Members of the public are invited on Feb. 27 from 4 – 6 p.m. at the Historic Train Depot located at 110 Higgins Canyon Road in Half Moon Bay to learn about — and make comments to — a science panel that has been formed to investigate ecosystem functions and consider recommendations regarding future management actions at Pescadero marsh and lagoon.
The chairman of the panel, John Largier, Ph.D., is an expert in lagoon physical processes from the Bodega Marine Lab, UC Davis. The science panel has been formed to evaluate the physical and biological characteristics of the Pescadero marsh and lagoon in the context of other coastal estuarine systems. The panel consists of seven independent and outside experts that are charged with reviewing existing literature and data related to the Pescadero system and similar estuarine systems in order to draw conclusions about how the lagoon and marsh is functioning.
The goal of the science panel is to consider restoration and management actions for the Pescadero marsh and lagoon. Their findings and recommendations to state and federal agencies and to the public are expected later in 2013.
Although the agencies involved in the ecological management of the lagoon recognize that the flooding of Pescadero Road is an important issue for the Pescadero community, these agencies cannot make decisions with regard to that issue and are, therefore, focusing on what they can affect. The science panel, therefore, will not address the community’s flooding issues. Questions related to flooding should be directed to local flood control agencies.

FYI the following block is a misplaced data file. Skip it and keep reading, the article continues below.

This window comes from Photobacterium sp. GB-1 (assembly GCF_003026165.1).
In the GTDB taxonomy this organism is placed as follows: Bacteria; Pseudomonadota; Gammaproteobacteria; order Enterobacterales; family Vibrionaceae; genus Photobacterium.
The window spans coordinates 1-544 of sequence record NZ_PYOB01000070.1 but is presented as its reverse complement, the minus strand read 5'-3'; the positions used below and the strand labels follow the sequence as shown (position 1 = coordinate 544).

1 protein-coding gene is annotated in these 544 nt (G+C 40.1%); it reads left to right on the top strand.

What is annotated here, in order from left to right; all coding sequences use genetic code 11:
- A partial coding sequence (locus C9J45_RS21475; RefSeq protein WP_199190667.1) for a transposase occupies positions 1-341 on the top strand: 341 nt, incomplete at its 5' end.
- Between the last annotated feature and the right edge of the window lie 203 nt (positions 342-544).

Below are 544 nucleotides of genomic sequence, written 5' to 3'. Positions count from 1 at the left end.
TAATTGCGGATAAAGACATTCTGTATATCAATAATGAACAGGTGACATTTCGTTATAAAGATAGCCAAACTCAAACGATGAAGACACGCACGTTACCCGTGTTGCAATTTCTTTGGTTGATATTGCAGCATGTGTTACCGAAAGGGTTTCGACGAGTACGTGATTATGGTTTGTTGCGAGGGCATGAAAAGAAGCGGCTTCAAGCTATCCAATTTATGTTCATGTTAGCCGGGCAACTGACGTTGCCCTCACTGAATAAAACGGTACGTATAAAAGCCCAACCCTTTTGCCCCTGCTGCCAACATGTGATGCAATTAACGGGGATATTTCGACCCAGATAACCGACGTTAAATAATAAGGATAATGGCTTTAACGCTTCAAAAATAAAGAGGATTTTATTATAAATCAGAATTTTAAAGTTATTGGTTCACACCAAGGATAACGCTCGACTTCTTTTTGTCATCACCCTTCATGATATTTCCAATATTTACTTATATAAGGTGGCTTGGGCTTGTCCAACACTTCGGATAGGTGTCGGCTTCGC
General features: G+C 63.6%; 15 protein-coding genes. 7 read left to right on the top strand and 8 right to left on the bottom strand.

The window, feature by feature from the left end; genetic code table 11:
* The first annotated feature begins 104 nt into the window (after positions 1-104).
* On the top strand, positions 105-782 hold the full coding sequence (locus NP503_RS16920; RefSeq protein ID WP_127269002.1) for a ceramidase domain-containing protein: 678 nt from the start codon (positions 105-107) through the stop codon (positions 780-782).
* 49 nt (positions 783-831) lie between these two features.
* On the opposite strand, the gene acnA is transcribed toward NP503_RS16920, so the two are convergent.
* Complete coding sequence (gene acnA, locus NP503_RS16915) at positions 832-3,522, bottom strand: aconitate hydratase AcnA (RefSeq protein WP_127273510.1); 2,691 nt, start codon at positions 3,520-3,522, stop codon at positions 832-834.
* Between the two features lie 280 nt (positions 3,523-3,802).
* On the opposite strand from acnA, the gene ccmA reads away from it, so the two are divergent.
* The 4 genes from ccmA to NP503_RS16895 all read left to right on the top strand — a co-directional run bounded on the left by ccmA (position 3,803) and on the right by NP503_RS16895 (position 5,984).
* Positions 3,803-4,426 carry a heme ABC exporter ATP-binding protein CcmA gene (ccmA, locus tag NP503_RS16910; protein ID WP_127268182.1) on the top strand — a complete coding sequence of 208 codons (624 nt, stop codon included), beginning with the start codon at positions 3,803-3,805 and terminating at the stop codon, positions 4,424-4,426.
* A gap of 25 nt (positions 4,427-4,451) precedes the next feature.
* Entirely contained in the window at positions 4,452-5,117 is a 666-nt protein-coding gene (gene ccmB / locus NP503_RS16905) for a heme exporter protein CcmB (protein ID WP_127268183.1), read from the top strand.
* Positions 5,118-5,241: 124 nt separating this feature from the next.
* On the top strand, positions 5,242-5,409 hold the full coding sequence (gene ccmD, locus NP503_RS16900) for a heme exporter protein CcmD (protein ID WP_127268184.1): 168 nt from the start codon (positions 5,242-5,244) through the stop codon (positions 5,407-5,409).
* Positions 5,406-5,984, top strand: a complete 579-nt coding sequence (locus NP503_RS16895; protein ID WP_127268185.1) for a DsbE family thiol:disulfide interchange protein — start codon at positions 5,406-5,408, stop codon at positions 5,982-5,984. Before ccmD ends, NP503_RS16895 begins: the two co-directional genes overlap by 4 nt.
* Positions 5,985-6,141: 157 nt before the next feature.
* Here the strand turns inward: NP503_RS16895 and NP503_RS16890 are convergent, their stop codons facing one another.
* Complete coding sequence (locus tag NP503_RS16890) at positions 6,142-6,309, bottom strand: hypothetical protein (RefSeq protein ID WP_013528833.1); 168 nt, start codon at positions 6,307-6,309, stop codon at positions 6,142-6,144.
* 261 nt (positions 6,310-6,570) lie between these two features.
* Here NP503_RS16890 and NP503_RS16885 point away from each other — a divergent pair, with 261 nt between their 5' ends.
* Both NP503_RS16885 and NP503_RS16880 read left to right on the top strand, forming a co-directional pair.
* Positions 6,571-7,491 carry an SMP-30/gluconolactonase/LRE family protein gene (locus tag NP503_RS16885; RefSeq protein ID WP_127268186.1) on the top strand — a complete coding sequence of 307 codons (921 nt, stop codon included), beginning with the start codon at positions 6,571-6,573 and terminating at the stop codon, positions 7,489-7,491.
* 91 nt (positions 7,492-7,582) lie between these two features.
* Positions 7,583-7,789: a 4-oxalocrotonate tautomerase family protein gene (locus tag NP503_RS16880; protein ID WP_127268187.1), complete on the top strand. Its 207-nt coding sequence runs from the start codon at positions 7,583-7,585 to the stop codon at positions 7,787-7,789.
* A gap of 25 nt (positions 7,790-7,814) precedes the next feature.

The Pescadero lagoon and marsh system is within Pescadero State Beach and Pescadero Marsh Natural Preserve and is managed by the California Department of Parks and Recreation.
For reasons that are not entirely understood, the lagoon had been the site of fish kills for 11 consecutive years prior to 2012. Fish that were killed included steelhead, listed as a threatened species under the Endangered Species Act. In addition to steelhead, the Pescadero lagoon and marsh provides important habitat for several other state and/or federal listed species, as well as many non-listed native species, and is an important birding area for San Mateo County.
The formation of this science panel is a joint project of California State Parks, the California Department of Fish and Wildlife, the U.S. Fish and Wildlife Service and the National Oceanic and Atmospheric Administration’s Restoration Center and National Marine Fisheries Service, Southwest Region.
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